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How to Tell Your Coach That You Are Quitting
Quitting a sport can be a difficult decision, but you should not feel afraid to break the news to your coach. You may need more time for school work, or an injury may have left you in too much pain to continue. Whatever the reason, stand by your decision, and you may be happier in the long run.
Short Video: How to Tell Your Coach That You Are Quitting
When you're read to tell your coach you’re quitting, ask if you can talk to them after practice or when they aren’t busy. Tell them directly that you are quitting, and explain that you have thought carefully about your decision. You might say something like, “I’ve been thinking this over, and I think I have to quit. My grades have been slipping, and I need to focus on my GPA.” Before you leave, remember to thank them for their help.For advice dealing with a coach who has a negative reaction to your news, keep reading.
Building Confidence Before the Discussion
Determine why you want to quit.Talking to your coach will be easier once you have defined the reasons why you need to leave. Perhaps you have an obvious reason, such as a medical condition. Maybe you’re just overwhelmed or stressed out by your duties. Being able to put your feelings into words will help you talk to your coach. Some reasons might be:
- You have a medical condition or injury
- You need more time to focus on school or work
- You're not having fun anymore
- You no longer have the time
- You have family or personal reasons
- The coach or teammates are bullies
Identify other solutions.If you are upset about quitting or if you are uncertain about your decision, there may be factors that can help you stay on the team. Think about your situation. Are there compromises that you and your coach can work out to help you stay on the team?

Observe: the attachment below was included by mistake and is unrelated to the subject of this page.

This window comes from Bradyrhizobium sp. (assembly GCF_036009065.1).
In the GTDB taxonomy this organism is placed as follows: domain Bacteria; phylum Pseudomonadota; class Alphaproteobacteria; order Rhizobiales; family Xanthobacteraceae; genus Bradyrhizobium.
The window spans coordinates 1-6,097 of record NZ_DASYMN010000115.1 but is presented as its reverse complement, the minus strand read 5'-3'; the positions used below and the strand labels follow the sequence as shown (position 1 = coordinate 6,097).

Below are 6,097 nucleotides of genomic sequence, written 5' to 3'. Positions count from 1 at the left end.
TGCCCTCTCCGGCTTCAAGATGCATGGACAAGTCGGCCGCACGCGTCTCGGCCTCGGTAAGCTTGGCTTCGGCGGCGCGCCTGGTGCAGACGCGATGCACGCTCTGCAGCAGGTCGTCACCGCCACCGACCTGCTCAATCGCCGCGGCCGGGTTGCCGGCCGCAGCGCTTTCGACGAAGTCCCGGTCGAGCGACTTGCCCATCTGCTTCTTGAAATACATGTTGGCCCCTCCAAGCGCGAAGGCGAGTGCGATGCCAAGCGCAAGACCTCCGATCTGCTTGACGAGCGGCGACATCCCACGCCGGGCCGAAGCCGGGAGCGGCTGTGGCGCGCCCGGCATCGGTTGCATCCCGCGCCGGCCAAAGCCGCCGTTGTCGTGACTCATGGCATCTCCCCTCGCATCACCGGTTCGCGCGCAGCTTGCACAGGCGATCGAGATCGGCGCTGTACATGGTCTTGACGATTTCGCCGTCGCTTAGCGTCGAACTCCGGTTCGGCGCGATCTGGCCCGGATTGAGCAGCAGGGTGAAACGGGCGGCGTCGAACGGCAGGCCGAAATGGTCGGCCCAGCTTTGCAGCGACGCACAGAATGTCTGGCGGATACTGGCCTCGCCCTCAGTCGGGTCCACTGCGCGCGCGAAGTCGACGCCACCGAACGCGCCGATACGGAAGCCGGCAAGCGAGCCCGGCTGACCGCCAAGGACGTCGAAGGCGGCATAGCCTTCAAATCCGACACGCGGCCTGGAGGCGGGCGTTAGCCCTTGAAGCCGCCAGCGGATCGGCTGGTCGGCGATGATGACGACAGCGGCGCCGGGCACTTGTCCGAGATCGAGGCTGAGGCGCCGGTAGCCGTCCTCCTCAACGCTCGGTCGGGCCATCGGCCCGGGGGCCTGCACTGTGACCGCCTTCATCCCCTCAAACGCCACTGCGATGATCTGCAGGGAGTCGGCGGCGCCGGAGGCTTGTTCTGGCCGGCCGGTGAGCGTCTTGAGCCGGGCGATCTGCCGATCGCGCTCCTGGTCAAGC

- If you are quitting because the sport takes up too much of your time, perhaps the coach can cut back on practice hours, or perhaps practices can be rescheduled to fit more easily into your schedule.
- If you have problems with other people on the team, ask the coach to mediate your arguments. Perhaps you can work out a solution together.
- If you are injured, you can ask the coach if you can still attend practices and events on the sidelines until you have recovered. If you are not certain you will be able to play again, you can volunteer for other, non-intensive tasks such as water duty.
Find moral support.If you can, it may help to ask others to back you up on your reasons for leaving. Perhaps they can provide you moral support while you talk to your coach, or maybe they can give you a signed note that explains your reasons for leaving.
- If you are quitting for medical reasons, ask your doctor or therapist for a signed letter detailing your condition. They may state in the letter that they recommend you to stop the sport.
- If you are quitting to focus on your studies, you can ask a teacher or professor to write you a note, stating that you need to spend more time on your schoolwork.
- If you are in middle or high school, your parents might come with you when you talk to your coach. Explain to your parents why you want to quit, and ask them if they would be willing to help you break the news to your coach.
Write what you will say first.You can prepare to talk to your coach by writing an outline of what you plan to say. You do not need to write a script; rather, jot down why you are quitting and how you might introduce the topic to your coach.